Being aware of your communication style will also allow you to maintain composure in a business setting, and not risk your emotions geting the better of you, which can occur at all levels of an organization. Anger, sadness, envy or jealousy, and romantic attitudes can threaten to disrupt communication from sender to receiver and vice versa (Baack, 2012). Losing control of your emotions in a conversation can result in the other person simply putting up a mental wall and blocking out everything you have to say because they are taken aback by the way you are saying it. Many of us have worked in high stress environments. The lack of self-monitoring among co-workers can lead to conflicts on a daily basis. For this reason, self-awareness and keeping your emotions in check is critical, especially if you want to grow into a management role (Timmins, 2011).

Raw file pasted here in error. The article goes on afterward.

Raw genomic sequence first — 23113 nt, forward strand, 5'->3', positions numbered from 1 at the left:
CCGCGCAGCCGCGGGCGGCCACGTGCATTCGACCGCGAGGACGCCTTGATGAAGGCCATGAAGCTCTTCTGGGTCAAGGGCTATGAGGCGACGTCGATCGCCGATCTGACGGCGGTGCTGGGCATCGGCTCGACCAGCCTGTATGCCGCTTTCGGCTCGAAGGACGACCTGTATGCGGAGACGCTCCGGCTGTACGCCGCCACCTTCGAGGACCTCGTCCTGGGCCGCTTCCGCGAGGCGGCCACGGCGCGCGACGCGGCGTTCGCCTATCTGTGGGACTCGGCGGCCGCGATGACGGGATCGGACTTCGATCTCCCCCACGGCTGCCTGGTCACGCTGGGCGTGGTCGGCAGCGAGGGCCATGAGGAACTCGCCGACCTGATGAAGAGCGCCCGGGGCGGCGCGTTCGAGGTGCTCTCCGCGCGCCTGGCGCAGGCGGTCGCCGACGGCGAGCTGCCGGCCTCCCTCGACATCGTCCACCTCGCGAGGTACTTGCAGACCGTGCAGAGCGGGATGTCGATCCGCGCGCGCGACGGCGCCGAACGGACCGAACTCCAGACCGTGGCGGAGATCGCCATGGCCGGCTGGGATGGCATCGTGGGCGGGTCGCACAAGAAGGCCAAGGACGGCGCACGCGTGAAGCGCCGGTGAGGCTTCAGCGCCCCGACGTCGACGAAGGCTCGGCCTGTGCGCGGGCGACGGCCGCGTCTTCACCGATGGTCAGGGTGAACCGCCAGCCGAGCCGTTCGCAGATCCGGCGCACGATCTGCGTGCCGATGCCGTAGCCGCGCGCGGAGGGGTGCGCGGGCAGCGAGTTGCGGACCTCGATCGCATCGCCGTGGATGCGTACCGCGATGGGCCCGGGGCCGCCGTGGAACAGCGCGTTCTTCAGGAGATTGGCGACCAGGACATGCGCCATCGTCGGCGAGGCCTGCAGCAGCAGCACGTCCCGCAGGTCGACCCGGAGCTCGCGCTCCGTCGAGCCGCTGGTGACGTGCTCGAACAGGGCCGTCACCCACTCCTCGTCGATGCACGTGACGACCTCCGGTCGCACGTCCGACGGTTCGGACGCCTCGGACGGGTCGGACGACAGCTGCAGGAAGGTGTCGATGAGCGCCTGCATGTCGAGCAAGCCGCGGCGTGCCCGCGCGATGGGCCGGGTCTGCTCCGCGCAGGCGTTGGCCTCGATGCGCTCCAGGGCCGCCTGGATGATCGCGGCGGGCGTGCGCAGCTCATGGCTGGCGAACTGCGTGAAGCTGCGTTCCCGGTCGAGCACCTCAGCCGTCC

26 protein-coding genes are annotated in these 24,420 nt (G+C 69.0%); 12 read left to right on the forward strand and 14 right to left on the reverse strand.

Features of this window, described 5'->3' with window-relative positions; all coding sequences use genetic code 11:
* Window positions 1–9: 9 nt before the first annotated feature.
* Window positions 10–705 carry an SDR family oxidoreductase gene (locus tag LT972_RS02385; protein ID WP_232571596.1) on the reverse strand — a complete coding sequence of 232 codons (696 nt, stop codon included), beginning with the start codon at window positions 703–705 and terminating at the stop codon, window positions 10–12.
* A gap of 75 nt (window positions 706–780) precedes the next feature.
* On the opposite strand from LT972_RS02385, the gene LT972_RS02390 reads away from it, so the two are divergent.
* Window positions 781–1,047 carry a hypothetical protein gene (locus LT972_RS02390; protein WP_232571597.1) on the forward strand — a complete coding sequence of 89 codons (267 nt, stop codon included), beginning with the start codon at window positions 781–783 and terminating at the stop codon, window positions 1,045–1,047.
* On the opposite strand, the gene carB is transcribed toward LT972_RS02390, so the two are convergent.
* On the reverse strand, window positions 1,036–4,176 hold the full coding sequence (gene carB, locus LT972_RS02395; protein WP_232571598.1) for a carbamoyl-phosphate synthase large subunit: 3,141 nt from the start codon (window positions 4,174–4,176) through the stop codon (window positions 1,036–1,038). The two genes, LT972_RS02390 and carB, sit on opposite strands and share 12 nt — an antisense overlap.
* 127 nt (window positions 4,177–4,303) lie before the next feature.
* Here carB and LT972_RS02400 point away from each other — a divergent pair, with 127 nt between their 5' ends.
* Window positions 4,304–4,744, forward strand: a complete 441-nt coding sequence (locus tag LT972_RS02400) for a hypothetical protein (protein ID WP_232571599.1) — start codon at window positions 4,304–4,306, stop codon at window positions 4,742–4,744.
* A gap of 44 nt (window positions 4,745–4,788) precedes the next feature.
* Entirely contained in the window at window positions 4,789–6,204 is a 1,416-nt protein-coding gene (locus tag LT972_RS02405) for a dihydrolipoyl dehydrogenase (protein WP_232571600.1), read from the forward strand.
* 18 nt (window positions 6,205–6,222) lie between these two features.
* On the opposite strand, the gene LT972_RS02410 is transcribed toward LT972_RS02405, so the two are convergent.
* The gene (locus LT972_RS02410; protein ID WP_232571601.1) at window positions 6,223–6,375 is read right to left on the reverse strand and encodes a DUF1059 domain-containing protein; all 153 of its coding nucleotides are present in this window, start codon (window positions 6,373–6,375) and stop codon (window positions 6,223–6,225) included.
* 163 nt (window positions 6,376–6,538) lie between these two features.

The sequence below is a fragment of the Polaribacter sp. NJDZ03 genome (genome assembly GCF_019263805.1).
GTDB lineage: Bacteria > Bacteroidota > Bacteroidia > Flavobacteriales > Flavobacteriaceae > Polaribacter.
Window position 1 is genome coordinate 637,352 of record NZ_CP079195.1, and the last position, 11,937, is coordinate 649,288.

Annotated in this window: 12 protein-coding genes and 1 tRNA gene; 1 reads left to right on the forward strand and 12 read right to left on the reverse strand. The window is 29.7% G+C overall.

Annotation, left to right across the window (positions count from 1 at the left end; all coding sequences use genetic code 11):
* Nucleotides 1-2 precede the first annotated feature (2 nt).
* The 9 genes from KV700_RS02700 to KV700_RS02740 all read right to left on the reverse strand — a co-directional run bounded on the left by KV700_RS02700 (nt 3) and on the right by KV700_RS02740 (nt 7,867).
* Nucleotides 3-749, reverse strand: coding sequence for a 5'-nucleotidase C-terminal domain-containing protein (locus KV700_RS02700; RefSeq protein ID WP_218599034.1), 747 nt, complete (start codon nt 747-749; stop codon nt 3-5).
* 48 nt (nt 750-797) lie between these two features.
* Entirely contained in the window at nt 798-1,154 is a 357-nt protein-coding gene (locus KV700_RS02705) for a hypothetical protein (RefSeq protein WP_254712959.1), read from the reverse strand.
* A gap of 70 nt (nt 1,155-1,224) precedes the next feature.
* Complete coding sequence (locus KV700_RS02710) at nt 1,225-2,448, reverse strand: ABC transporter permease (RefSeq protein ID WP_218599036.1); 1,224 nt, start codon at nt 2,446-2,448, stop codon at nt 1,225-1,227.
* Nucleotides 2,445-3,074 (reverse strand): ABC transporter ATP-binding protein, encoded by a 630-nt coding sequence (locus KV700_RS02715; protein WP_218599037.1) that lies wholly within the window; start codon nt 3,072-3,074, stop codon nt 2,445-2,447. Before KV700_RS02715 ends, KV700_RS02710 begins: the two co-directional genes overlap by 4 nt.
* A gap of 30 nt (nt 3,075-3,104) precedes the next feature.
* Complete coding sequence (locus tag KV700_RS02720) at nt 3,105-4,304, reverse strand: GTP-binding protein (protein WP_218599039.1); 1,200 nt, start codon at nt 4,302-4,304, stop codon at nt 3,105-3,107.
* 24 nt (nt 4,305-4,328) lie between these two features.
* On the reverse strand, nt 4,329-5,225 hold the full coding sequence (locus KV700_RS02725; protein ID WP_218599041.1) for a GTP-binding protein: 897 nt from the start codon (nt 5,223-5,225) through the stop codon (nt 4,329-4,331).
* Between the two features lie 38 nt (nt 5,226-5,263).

Becoming a manager does not mean you’ve “made it” and can stop evaluating your communication skills. Exactly the opposite, you must now increase your self-awareness and reevaluate (Davis and Rosenblatt, 2009) everything from your verbal and nonverbal communication technique to your listening abilities. Let us examine the latter, as your ability to listen and provide feedback will constantly be tested as a manager, often in one-on-one interactions with employees. Being prepared to actively listen and take notes will immediately remove some of the potential barriers to a successful interaction. When an employee engaging with a manager can see that the latter is focused solely on him/her, they feel relaxed and are much more likely to transmit and receive messages as intended. A manager supervising more than one employee will also want to take an individualistic approach to communication. As no two employees are alike, the manager may find what motivates one person does nothing for the other (Pauley and Pauley, 2009).